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Outer Voices creates media to increase awareness of community wisdom and the power of change by amplifying first-person stories that are connected to place.
Outer Voices radio documentaries have been broadcast on over 600 stations in the U.S. and internationally.
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Here, St. John Stories of People & PlaceW elcome to Here, St. John, an audio tour of the island of St. John in the U.S. Virgin Islands, as told by St Johnians. The island of St. John is a remarkable spot in the Lesser Antilles islands in the center of the...
Sailing is tough business, one of the last frontiers of human experience in the natural world, in one of the last remaining wild parts of the planet–the ocean. There’s a small group of people who spend as much time as possible there – contriving their work, their relationships, and everything else in their lives to make it possible to be at sea for as long as possible.
In the Kham region of Tibet, there are families who have been nomadic herders for thousands of years. Almost everything they need, they get from a herd of yaks who graze on the wide expanse of grassy hills within sight of the distant peaks of the Himalayas. Last fall, Stephanie Guyer-Stevens went to Kham and met a family of nomads and their yaks. She heard about the spirits that protect the holy mountains, and learned about some yak economics. Families now send their kids away to school, and there is increasing pressure for them to join the modern economy. The nomadic life is gradually fading away.
There I was, an Indian woman on the move in a strange new land – Mongolia – and it didn’t feel so strange. So much resonated – especially the voices of other women – like Monjago, a nomadic herder, Munkhtsetseg, a horse trainer, Onika, a student, Amgalan, a language teacher and Jainaa, a singer. They made faraway feel like home.
Bhutan is a land of prayer flags and happiness. But people are people, and human suffering, including domestic violence, is as prevalent here as it is anywhere. Queen Ashi Sangay Choden Wangchuk takes her job – creating happiness for the people of her kingdom – seriously – so much so that she treks into the most remote corners of the country to meet the people who she would otherwise never see, to find out about their lives, strategize about health care, and to help end domestic violence.
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From Our Blog
Photo by Jack Chance A few weeks ago I was walking out of my friend’s flat in a little apartment building where I was living in Thimphu, Bhutan. It was a crystal clear, sharp blue freezing cold high mountain morning in this valley nestled impossibly in the heart of...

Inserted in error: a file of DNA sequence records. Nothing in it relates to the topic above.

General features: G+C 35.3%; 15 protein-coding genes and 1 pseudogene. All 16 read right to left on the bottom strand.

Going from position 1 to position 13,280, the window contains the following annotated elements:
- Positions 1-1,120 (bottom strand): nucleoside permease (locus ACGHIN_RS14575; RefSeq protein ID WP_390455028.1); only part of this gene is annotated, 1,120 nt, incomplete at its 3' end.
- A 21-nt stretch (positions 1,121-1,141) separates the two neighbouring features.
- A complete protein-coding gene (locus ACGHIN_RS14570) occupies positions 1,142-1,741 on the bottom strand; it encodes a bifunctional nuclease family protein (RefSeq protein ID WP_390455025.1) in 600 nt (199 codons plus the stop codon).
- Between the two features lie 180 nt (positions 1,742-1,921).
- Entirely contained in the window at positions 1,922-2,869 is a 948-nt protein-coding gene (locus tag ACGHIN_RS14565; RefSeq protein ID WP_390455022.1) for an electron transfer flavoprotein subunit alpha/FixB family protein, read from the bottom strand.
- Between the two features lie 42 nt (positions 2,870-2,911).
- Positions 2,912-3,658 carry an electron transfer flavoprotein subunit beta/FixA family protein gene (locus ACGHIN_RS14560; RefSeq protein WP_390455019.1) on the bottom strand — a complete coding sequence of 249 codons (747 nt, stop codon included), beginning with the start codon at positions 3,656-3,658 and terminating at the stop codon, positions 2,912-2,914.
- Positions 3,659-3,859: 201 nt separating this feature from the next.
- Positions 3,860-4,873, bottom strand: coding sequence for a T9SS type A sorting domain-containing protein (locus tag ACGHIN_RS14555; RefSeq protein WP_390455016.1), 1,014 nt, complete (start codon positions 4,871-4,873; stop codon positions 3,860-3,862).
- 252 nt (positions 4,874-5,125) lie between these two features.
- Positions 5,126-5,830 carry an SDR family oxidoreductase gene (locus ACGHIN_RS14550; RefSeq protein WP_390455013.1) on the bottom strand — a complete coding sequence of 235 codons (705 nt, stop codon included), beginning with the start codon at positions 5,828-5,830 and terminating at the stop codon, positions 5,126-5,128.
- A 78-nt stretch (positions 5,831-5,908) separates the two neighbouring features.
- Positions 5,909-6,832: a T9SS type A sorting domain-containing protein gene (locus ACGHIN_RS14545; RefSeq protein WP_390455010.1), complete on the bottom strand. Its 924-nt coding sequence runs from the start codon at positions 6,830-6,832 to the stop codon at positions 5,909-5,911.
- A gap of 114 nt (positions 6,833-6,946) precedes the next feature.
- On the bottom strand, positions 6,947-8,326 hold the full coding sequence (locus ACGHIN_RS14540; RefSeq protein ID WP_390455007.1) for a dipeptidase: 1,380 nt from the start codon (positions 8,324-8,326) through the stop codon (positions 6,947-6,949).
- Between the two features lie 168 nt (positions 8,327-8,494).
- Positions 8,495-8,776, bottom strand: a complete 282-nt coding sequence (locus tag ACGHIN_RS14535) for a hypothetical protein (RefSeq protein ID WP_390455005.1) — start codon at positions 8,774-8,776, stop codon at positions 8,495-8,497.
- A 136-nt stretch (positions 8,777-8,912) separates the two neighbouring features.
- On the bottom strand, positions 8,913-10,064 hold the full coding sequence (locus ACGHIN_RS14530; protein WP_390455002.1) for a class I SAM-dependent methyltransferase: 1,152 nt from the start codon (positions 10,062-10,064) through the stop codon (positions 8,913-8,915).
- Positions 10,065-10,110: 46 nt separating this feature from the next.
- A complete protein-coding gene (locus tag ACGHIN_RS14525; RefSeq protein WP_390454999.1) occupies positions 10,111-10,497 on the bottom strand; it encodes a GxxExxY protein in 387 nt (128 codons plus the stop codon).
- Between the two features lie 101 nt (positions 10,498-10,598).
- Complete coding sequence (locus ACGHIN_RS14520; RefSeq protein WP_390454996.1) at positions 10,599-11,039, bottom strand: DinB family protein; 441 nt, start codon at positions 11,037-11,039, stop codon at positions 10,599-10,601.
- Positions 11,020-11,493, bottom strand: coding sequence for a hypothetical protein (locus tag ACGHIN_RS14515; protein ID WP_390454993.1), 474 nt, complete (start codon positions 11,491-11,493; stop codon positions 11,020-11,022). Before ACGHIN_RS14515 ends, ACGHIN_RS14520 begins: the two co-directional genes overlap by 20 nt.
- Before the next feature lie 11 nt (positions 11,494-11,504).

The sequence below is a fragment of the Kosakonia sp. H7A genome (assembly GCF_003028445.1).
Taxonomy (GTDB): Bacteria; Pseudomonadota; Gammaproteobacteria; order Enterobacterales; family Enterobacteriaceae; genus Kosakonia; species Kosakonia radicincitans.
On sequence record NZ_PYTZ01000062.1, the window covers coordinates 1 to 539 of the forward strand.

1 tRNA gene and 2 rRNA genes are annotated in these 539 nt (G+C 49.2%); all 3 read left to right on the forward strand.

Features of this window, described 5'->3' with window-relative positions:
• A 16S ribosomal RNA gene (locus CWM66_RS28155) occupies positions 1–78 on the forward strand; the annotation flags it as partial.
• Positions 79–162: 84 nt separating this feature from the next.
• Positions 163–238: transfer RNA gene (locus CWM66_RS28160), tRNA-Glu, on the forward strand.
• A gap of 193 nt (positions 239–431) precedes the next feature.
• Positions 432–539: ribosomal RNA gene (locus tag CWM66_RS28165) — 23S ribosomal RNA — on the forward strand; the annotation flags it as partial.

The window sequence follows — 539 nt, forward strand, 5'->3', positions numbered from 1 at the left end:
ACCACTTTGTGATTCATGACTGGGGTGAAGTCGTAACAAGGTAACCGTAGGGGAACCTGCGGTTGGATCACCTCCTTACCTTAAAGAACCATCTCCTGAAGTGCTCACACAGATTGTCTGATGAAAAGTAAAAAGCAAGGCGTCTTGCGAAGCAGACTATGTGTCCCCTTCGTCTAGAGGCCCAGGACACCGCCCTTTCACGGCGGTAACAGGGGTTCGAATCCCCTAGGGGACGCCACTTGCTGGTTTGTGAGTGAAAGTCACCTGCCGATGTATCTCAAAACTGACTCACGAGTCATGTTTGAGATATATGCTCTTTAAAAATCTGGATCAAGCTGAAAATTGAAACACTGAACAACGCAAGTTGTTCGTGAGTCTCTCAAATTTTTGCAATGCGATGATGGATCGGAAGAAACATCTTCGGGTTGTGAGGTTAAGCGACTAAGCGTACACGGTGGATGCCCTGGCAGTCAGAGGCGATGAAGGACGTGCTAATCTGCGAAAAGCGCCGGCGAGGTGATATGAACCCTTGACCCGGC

While travelling with Queen Ashi Sangay Choden Wangchuk of Bhutan, we also wrote a blog post for NPR’s The Hidden World of Girls Journalist and radio producer, Stephanie Guyer-Stevens, recently returned from Bhutan where she and her co-producer Jack Chance were...
BY STEPHANIE GUYER-STEVENS. PHOTO BY MALIA GUYER-STEVENS “Watching Burma: Dispatches from a Turbulent Election” was a month-long reporting project on the November, 2010 elections in Burma, produced by Stephanie Guyer-Stevens and Lu Olkowski. Our focus was...
Radio producers Stephanie Guyer-Stevens and Lu Olkowski are covering the election in Burma from the vantage point of several Karen women in Thailand, who are anxiously awaiting election results in their home country. Guyer-Stevens has reported from the Thai/Burma before; her Outer Voices story Kawthoolei, demystifies the complicated history of Burma’s ethnic groups, while focusing on Karen women activists working for non-violent solutions. Olkowski is producer of Women of Troy and other radio stories that have been heard on All Things Considered, Day to Day, Radiolab, Studio 360, This American Life and Weekend America.
Cambodia is a small country nestled between Thailand, Vietnam and Laos, with a population of just under 15 million. Only a few decades after surviving one of the most recent genocides in history, Cambodians continue to face significant economic and social challenges.
The doubling of the price of rice in Asia has given rise to what some have coined “the Asian Food Crisis.” While some economists feel that this is a temporary price hike, others see that the devastation from the recent cyclone in the central rice growing region of Burma can only exacerbate this condition, however temporary.